It was good timing that the 2011 data updates of the Census Bureau’s American Community Survey Estimates were released last week, while a national debate — inadvertent, to be sure — was focused on questions of poverty, dependence and the role of government. More than the subjective impressions and assumptions that often drive political rhetoric, the hard data of the census reports capture the spread and depth of poverty as the nation grapples with the lingering effects of the Great Recession.
The Community Survey measures poverty by comparing annual household income relative to federal poverty thresholds (in 2011, set at $23,021 for a family of four). The survey found the poverty rate essentially flat, with 15.9 percent of Americans living in poverty in 2011, the number of impoverished rising by 2.2 million from 2010. All the same, that is 48.5 million Americans with incomes below levels the government deems adequate.
The percentage of Ohioans living in poverty rose from 15.8 percent in 2010 to 16.4 percent last year, a rate higher than the national average. Ohio also ranked above the national average in the percentage of residents in deep poverty, their household income at 50 percent or less of the poverty threshold. The Toledo metropolitan area ranked as one of the 10 metro areas with the highest poverty rates in the nation last year. Summit County posted discouraging figures, too, the poverty rate rising from 15.3 percent to 16.6 percent.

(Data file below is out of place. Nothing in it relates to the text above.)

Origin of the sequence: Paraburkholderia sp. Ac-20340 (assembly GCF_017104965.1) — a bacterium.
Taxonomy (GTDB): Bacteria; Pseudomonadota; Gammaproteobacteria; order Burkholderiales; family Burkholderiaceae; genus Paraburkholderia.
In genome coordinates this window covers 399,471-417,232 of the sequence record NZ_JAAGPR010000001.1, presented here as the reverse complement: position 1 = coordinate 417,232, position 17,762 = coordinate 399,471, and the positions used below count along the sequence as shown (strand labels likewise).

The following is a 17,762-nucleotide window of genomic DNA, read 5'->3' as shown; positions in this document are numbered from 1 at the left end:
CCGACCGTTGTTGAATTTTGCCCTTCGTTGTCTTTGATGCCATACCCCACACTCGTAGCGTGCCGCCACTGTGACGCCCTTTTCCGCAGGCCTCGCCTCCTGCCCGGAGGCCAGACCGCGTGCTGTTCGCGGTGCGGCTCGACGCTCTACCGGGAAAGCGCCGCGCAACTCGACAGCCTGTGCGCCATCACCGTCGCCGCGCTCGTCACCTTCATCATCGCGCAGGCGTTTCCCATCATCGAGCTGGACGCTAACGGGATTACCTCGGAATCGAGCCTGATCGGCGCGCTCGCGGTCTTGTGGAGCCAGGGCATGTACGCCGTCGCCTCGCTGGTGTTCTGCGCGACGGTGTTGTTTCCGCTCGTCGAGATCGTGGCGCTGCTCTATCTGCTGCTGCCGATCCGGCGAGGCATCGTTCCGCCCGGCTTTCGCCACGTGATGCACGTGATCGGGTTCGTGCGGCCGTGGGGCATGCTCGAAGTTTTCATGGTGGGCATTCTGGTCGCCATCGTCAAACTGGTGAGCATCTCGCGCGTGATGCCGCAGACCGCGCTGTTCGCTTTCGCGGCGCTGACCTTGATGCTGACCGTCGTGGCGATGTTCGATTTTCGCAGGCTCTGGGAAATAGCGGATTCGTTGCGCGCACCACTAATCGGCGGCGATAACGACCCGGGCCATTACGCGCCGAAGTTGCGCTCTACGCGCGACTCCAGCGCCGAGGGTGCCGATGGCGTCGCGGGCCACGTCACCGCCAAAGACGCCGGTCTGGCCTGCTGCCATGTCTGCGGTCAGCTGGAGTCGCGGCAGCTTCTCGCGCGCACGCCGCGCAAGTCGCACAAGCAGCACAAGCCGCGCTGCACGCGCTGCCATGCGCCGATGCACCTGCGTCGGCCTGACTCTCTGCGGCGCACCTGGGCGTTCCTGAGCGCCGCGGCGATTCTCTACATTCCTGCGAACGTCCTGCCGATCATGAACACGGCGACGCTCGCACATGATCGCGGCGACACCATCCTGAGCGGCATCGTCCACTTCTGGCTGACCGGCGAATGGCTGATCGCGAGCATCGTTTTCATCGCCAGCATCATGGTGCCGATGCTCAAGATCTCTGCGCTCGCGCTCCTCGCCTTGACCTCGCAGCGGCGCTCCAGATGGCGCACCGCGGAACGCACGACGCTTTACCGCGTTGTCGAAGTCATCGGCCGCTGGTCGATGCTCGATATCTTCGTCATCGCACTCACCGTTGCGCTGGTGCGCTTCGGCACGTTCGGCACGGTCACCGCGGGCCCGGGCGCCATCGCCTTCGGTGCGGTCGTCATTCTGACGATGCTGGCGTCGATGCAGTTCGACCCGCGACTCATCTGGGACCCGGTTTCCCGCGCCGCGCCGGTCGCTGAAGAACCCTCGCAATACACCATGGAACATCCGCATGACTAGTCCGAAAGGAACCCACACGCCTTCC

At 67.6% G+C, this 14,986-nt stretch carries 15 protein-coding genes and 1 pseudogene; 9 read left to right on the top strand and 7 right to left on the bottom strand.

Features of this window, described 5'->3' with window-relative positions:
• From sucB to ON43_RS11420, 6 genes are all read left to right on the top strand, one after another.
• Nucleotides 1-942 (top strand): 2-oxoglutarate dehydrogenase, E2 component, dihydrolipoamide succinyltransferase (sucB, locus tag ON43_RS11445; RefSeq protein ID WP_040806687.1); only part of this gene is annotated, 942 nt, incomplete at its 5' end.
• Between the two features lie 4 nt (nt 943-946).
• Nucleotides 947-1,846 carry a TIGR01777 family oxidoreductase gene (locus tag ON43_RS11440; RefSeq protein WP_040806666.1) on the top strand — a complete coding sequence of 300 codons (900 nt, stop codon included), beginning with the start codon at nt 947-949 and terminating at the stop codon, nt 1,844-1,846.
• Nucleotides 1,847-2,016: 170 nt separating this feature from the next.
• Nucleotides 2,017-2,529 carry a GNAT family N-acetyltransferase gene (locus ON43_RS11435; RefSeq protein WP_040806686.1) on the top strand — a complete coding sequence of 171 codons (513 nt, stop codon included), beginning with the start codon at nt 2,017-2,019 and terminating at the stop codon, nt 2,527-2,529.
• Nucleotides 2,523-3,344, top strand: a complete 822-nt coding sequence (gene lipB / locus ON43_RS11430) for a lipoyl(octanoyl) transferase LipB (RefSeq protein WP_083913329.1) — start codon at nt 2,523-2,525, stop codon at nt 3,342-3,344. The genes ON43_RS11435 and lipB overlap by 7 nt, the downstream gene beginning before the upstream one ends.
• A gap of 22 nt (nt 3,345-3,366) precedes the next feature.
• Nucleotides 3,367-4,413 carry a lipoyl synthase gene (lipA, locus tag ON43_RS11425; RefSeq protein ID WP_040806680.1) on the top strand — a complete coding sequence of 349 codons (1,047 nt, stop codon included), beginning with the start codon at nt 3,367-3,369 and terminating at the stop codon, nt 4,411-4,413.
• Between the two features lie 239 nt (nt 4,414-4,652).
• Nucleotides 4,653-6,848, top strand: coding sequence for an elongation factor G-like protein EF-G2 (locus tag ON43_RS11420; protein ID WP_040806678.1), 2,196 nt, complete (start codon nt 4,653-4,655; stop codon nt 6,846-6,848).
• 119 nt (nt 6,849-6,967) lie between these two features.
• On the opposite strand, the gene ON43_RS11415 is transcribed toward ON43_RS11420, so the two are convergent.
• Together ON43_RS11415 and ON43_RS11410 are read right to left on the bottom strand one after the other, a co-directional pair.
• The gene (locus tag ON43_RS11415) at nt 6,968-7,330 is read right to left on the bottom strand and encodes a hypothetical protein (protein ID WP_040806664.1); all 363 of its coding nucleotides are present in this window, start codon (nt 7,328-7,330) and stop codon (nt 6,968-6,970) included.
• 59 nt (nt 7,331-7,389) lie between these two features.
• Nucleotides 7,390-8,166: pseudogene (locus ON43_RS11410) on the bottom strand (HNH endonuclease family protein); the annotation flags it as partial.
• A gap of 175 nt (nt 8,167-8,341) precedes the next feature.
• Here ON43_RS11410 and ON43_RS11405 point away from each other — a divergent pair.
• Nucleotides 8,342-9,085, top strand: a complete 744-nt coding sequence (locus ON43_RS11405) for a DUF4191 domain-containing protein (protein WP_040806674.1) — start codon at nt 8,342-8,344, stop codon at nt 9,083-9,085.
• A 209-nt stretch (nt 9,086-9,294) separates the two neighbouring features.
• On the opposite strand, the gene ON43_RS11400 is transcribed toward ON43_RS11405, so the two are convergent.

If nothing else, the raging controversy in the past week regarding poverty and self-sufficiency should help to clarify not only the many factors contributing to persistent poverty but also the social and economic policy choices and the sustained efforts that are necessary to break the cycle for those stuck in poverty.
Among the key contributors to current poverty levels, of course, is the impact of a deep recession and the preceding years of lagging economic growth. As an analysis by the Center on Budget and Policy Priorities indicates, the economic recovery that began in 2001 and lasted until the recession hit in late 2007 “marked the first sustained expansion on record in which growth was so weak, and income gains so unevenly shared, that poverty was higher by the end of it than at the beginning.”
Thus, it should be little surprise that the poverty rate remains high, given the remarkably slow post-recession recovery and unemployment figures still higher than 2007 levels.
Equally important, structural shifts are occurring in the national and local economies. Studies show significant numbers of residents are ill-prepared to take advantage of the shifts even when the economy expands. For instance, 31.9 percent of those living in poverty in Summit County last year had less than a high school diploma, compared to 4.9 percent with a bachelor’s degree.
Forty-eight million Americans need a debate between the presidential candidates that explains the landscape and highlights the paths the country will take to help them rise out of poverty.